"The recent 2002 CENSUS BUREAU DIVORCE STATISTICS suggest that 50% of all married couples in US will be seeking a DIVORCE ATTORNEY."

In Southern California the divorce rate is believed to be even higher, somewhere in the neighborhood of 60-75%.

The number of US divorces in 2000 was 957,200, compared to 944,317 in 1999, and 947,384 in 1998.

The number of divorced people in the population more than quadrupled from 4.3 million in 1970 to 18.3 million in 1996.

The number of US marriages in 2000 was 2,355,005, compared to 2,366,623 in 1999, and 2,267,854 in 1998.

The marriage rate has fallen nearly 30% since 1970 and the divorce rate has increased about 40%.

43% of first marriages end within 15 years.

The median duration of a marriage is 7.2 years.

Red states have a divorce rate 27% higher than blue states.

75% of all divorced people re-marry, half of them within three years.

65% of all second marriages fail.

80% of divorced men and 75% of women remarry whether or not they have children, most within 3 years.

ONE in TWELVE couples will be heading for a divorce court after 24 months - more than double the figure for 7 years.

Percentage of divorces due to irreconcilable differences in 1997: 80%

There are an estimated 1,075,000 children involved in divorce or 16.8 children per one thousand under the age of eighteen who are involved in their parents' divorce.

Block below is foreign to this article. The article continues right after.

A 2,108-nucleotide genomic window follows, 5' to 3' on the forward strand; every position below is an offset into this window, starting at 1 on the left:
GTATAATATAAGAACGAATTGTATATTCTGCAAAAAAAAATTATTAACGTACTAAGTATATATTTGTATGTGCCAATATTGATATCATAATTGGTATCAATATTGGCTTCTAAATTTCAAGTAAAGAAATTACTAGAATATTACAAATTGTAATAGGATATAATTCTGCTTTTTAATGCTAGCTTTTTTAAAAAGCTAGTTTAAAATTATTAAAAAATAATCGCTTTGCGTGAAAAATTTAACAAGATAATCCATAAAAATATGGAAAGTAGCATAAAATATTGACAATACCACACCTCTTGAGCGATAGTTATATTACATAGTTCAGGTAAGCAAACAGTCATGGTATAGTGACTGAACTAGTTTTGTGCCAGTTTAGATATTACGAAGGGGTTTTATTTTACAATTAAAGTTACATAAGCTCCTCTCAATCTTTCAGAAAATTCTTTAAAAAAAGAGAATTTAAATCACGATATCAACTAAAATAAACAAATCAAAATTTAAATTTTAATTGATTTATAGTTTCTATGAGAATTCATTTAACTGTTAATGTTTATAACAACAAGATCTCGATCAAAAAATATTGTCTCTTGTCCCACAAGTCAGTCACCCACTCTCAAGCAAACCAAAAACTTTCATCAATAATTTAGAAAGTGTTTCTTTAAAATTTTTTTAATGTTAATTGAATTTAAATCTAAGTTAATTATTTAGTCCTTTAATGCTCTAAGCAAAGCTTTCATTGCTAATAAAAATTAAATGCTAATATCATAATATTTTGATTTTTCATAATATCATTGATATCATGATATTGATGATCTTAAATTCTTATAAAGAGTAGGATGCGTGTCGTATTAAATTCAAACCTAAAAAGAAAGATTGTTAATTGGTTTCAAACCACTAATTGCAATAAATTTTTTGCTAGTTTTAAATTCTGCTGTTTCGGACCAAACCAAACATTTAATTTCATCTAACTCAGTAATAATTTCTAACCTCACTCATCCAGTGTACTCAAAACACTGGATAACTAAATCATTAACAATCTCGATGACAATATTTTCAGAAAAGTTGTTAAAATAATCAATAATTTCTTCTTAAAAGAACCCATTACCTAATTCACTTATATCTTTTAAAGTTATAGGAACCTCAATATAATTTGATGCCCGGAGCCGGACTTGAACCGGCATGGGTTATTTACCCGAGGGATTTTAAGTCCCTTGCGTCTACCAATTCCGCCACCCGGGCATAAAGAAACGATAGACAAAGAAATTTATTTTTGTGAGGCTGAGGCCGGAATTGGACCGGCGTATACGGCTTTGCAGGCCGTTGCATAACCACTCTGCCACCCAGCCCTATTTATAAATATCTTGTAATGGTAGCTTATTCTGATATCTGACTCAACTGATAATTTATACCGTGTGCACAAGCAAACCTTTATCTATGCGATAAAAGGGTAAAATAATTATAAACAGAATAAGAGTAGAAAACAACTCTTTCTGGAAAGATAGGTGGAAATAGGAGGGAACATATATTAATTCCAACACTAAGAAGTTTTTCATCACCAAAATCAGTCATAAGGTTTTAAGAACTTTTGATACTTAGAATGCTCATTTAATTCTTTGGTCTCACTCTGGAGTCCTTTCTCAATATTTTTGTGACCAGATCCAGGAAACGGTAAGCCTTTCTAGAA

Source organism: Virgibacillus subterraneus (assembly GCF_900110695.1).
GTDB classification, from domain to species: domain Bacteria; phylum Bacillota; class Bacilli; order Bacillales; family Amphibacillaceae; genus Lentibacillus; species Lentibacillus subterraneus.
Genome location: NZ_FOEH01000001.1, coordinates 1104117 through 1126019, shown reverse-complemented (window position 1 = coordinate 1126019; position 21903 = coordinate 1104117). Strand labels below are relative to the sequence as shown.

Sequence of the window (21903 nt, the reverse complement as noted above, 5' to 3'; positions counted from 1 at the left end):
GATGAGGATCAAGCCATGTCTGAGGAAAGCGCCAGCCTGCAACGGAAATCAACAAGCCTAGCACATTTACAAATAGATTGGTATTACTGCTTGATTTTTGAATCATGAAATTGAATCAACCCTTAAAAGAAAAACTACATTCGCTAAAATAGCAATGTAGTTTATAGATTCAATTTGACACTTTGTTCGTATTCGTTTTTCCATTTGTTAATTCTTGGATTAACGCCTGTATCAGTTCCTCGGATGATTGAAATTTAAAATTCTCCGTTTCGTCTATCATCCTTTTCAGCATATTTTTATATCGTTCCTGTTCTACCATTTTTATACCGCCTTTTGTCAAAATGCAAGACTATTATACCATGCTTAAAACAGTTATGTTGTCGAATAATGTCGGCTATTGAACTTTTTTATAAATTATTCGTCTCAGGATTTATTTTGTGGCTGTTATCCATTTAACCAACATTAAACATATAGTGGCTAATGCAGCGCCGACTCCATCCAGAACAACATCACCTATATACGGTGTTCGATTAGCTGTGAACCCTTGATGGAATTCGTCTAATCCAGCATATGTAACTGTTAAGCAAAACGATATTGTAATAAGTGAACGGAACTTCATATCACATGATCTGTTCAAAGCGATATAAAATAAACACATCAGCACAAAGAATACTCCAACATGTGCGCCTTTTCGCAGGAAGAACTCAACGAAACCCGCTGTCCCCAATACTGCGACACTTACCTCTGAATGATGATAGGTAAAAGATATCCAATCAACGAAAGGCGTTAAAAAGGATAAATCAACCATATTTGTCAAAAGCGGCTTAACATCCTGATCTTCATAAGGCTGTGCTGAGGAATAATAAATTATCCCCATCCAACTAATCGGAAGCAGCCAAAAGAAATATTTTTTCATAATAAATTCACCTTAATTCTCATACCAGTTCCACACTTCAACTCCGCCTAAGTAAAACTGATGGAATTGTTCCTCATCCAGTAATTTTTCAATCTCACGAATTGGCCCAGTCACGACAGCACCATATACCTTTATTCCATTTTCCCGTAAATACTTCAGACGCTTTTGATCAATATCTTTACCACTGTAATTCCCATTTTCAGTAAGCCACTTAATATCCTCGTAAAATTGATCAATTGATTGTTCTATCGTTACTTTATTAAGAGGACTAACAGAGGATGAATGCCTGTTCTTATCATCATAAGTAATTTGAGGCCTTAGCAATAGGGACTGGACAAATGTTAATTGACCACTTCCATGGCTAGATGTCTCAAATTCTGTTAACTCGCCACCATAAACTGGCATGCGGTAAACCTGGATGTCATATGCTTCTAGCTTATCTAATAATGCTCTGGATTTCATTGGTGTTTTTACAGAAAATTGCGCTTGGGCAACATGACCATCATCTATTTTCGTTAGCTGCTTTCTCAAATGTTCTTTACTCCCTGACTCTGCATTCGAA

65% of divorces are initiated by women.

The median age at divorce is 35.6 for Males and 33.2 for females.

Women are generally more satisfied with their divorce settlements than men.

Five years after divorce when most men and women have remarried, women's household incomes increased slightly more above pre-divorce levels than those of their ex-husbands.


Percentage of all householders who are unmarried in 2000: 48%

Number of married couples (2000): 56,497,000

Number of married people whose spouses are absent (2000):
Males: 1,365,000 (1.3%)
Females: 1,345,000 (1.2%)

People who have been widowed (2000):
Males: 2,604,000 (2.5%)
Females:11,061,000 (10%)

People who are divorced (2000):
Males: 8,572,000 (8.3%)
Females: 11,309,000 (10.2%)

People who are separated (2000):
Males: 1,818,000 (1.8%)
Females: 2,661,000 (2.4%)

Interracial married couples in 2000: 1,047,000

Children under 18 living in the household of their grandparents in 1998: 4 million (6%)

Families in which the child lived with two parents in 1997: 25.6 million

Single fathers maintaining their own household: 1.786 million
Single mothers maintaining their own household: 7.571 million

Single fathers living in the home of a relative: 240,000
Single mothers living in the home of a relative: 1.633 million

Single fathers who are divorced: 913,000
Single mothers who are divorced: 3.392 million

Single fathers never married: 693,000
Single mothers never married: 4.181 million

Single fathers raising one child: 1,300,000
Single mothers raising one child: 5.239 million

Single fathers raising four or more children: 55,000
Single mothers raising four or more children: 475,000

Percentage of children (by race) living in two-parent households in 1998:
White: 74%
Black: 36%
Hispanic: 64%